Students of Carl von Ossietzky high school attend a workshop to discuss the image of Muslims in the media, in Berlin in October 2014. Pupils at the school, the overwhelming majority of whom have a Turkish background and are Muslim, are anxious to talk about Islamic State’s advance, the Syria crisis, the videos they have all seen on Facebook and WhatsApp, and the radical Islam that has convinced hundreds of youths of the same age to leave Germany for the Middle East.
Frankfurt — A half hour away from the shimmering banks of the Main river, Timur Kumlu has just read 20-odd second-graders a chapter from the Quran, about Abraham looking for Allah, but finding him neither in the sun, the wind, nor the moon.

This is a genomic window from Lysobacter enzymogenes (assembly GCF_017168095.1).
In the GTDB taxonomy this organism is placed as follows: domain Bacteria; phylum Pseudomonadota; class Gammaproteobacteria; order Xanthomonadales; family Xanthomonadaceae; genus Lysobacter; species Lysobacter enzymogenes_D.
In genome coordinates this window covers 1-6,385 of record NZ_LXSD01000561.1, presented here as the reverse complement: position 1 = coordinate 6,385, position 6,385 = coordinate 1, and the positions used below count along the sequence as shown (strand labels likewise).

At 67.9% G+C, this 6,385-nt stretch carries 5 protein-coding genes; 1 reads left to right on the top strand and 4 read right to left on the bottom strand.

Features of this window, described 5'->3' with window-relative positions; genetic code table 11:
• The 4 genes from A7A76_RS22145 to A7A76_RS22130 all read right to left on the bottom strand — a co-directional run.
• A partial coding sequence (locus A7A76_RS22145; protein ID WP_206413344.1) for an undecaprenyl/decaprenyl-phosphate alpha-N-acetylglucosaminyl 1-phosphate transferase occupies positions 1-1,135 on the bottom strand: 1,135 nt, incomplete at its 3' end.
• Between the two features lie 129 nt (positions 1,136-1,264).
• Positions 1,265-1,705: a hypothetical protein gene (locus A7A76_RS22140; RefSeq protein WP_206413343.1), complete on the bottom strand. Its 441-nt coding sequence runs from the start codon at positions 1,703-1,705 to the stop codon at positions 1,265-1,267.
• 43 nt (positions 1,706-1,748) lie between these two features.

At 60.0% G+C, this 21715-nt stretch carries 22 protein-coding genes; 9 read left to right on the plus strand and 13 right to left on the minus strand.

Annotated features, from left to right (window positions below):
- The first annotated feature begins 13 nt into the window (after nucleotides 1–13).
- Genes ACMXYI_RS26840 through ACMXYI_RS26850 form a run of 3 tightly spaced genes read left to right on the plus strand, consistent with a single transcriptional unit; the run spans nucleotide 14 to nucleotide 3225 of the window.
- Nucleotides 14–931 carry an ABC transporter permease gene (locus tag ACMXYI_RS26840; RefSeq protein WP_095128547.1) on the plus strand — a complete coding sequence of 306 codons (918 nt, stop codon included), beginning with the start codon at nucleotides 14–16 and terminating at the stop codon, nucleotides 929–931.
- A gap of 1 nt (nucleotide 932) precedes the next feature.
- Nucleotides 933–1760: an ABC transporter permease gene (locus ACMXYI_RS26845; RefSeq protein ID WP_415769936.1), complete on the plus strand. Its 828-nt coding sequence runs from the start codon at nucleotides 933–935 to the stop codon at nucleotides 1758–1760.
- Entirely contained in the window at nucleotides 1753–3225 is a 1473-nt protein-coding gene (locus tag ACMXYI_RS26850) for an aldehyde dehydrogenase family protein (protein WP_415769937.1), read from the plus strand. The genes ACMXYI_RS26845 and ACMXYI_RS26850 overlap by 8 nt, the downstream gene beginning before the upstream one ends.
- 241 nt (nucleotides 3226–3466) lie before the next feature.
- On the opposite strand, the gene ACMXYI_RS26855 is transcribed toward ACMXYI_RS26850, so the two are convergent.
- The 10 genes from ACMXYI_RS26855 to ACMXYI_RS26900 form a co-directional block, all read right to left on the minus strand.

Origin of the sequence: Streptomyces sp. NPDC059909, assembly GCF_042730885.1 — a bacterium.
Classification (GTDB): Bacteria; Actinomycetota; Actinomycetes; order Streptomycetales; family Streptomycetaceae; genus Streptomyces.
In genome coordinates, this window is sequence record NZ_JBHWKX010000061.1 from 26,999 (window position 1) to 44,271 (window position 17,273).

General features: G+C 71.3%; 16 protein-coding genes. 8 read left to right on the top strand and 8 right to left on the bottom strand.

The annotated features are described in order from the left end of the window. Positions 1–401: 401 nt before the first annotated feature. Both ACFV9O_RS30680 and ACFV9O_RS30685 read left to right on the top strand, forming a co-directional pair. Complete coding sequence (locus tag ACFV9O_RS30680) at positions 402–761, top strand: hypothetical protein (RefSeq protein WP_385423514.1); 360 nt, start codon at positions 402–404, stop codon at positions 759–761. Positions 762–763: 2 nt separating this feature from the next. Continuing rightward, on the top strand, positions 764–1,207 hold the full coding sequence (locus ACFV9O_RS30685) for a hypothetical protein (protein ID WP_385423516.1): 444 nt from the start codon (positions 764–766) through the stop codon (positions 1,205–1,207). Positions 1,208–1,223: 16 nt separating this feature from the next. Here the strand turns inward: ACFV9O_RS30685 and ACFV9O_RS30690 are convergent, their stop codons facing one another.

Who is Abraham? One boy with piercing dark eyes jumps in. “He trusted Allah!”
Good, and who is Allah? “God,” answers a pale-faced Albanian boy. Almost half the pupils at the Henri Dunant school are Muslim, their parents coming from as far as Afghanistan and Iraq, Syria and Albania, Turkey and Morocco.
Mr. Kumlu nods. Allah, he says, is also the god of the Jews and Christians. “All of us have common roots,” he says. “Jews, Christians, Muslims”…